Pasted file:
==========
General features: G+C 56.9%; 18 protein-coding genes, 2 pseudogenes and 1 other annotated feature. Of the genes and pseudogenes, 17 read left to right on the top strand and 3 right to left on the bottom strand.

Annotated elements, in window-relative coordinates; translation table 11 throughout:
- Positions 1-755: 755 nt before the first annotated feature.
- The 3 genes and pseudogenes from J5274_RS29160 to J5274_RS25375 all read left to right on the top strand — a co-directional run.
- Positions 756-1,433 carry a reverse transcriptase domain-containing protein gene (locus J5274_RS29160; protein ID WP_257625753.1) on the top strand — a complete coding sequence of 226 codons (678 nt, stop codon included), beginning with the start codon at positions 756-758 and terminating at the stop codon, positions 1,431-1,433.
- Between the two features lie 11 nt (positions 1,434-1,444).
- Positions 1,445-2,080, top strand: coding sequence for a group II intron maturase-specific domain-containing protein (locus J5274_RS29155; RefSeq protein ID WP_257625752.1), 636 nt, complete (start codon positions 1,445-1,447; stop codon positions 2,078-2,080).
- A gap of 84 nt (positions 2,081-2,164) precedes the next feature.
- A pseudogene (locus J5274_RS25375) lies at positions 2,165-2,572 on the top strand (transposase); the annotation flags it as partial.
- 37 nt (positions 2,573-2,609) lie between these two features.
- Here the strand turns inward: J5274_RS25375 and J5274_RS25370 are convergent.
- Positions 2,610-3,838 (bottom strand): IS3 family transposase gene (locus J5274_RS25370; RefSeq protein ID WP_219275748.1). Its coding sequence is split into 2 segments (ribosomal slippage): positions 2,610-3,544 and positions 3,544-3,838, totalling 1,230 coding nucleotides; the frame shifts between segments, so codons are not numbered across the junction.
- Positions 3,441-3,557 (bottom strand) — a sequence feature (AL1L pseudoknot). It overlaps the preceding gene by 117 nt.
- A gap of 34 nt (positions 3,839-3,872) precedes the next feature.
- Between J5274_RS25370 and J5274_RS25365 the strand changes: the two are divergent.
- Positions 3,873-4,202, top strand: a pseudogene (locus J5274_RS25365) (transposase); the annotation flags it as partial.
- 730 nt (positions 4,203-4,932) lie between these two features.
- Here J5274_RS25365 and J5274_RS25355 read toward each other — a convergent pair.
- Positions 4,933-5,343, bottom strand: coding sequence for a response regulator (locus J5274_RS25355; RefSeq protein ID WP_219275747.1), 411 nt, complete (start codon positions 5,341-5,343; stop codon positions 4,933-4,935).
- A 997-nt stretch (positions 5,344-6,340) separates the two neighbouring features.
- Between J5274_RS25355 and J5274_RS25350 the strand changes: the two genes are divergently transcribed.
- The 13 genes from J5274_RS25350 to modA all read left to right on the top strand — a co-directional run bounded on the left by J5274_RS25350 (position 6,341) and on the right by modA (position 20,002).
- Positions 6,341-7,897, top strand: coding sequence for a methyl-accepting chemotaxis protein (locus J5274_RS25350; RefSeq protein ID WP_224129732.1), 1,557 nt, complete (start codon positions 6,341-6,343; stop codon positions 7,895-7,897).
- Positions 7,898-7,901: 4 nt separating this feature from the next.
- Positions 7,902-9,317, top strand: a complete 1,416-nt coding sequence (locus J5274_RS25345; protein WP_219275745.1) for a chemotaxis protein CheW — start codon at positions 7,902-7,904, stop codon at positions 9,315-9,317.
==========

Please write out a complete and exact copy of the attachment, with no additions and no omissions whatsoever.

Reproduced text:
General features: G+C 56.9%; 18 protein-coding genes, 2 pseudogenes and 1 other annotated feature. Of the genes and pseudogenes, 17 read left to right on the top strand and 3 right to left on the bottom strand.

Annotated elements, in window-relative coordinates; translation table 11 throughout:
- Positions 1-755: 755 nt before the first annotated feature.
- The 3 genes and pseudogenes from J5274_RS29160 to J5274_RS25375 all read left to right on the top strand — a co-directional run.
- Positions 756-1,433 carry a reverse transcriptase domain-containing protein gene (locus J5274_RS29160; protein ID WP_257625753.1) on the top strand — a complete coding sequence of 226 codons (678 nt, stop codon included), beginning with the start codon at positions 756-758 and terminating at the stop codon, positions 1,431-1,433.
- Between the two features lie 11 nt (positions 1,434-1,444).
- Positions 1,445-2,080, top strand: coding sequence for a group II intron maturase-specific domain-containing protein (locus J5274_RS29155; RefSeq protein ID WP_257625752.1), 636 nt, complete (start codon positions 1,445-1,447; stop codon positions 2,078-2,080).
- A gap of 84 nt (positions 2,081-2,164) precedes the next feature.
- A pseudogene (locus J5274_RS25375) lies at positions 2,165-2,572 on the top strand (transposase); the annotation flags it as partial.
- 37 nt (positions 2,573-2,609) lie between these two features.
- Here the strand turns inward: J5274_RS25375 and J5274_RS25370 are convergent.
- Positions 2,610-3,838 (bottom strand): IS3 family transposase gene (locus J5274_RS25370; RefSeq protein ID WP_219275748.1). Its coding sequence is split into 2 segments (ribosomal slippage): positions 2,610-3,544 and positions 3,544-3,838, totalling 1,230 coding nucleotides; the frame shifts between segments, so codons are not numbered across the junction.
- Positions 3,441-3,557 (bottom strand) — a sequence feature (AL1L pseudoknot). It overlaps the preceding gene by 117 nt.
- A gap of 34 nt (positions 3,839-3,872) precedes the next feature.
- Between J5274_RS25370 and J5274_RS25365 the strand changes: the two are divergent.
- Positions 3,873-4,202, top strand: a pseudogene (locus J5274_RS25365) (transposase); the annotation flags it as partial.
- 730 nt (positions 4,203-4,932) lie between these two features.
- Here J5274_RS25365 and J5274_RS25355 read toward each other — a convergent pair.
- Positions 4,933-5,343, bottom strand: coding sequence for a response regulator (locus J5274_RS25355; RefSeq protein ID WP_219275747.1), 411 nt, complete (start codon positions 5,341-5,343; stop codon positions 4,933-4,935).
- A 997-nt stretch (positions 5,344-6,340) separates the two neighbouring features.
- Between J5274_RS25355 and J5274_RS25350 the strand changes: the two genes are divergently transcribed.
- The 13 genes from J5274_RS25350 to modA all read left to right on the top strand — a co-directional run bounded on the left by J5274_RS25350 (position 6,341) and on the right by modA (position 20,002).
- Positions 6,341-7,897, top strand: coding sequence for a methyl-accepting chemotaxis protein (locus J5274_RS25350; RefSeq protein ID WP_224129732.1), 1,557 nt, complete (start codon positions 6,341-6,343; stop codon positions 7,895-7,897).
- Positions 7,898-7,901: 4 nt separating this feature from the next.
- Positions 7,902-9,317, top strand: a complete 1,416-nt coding sequence (locus J5274_RS25345; protein WP_219275745.1) for a chemotaxis protein CheW — start codon at positions 7,902-7,904, stop codon at positions 9,315-9,317.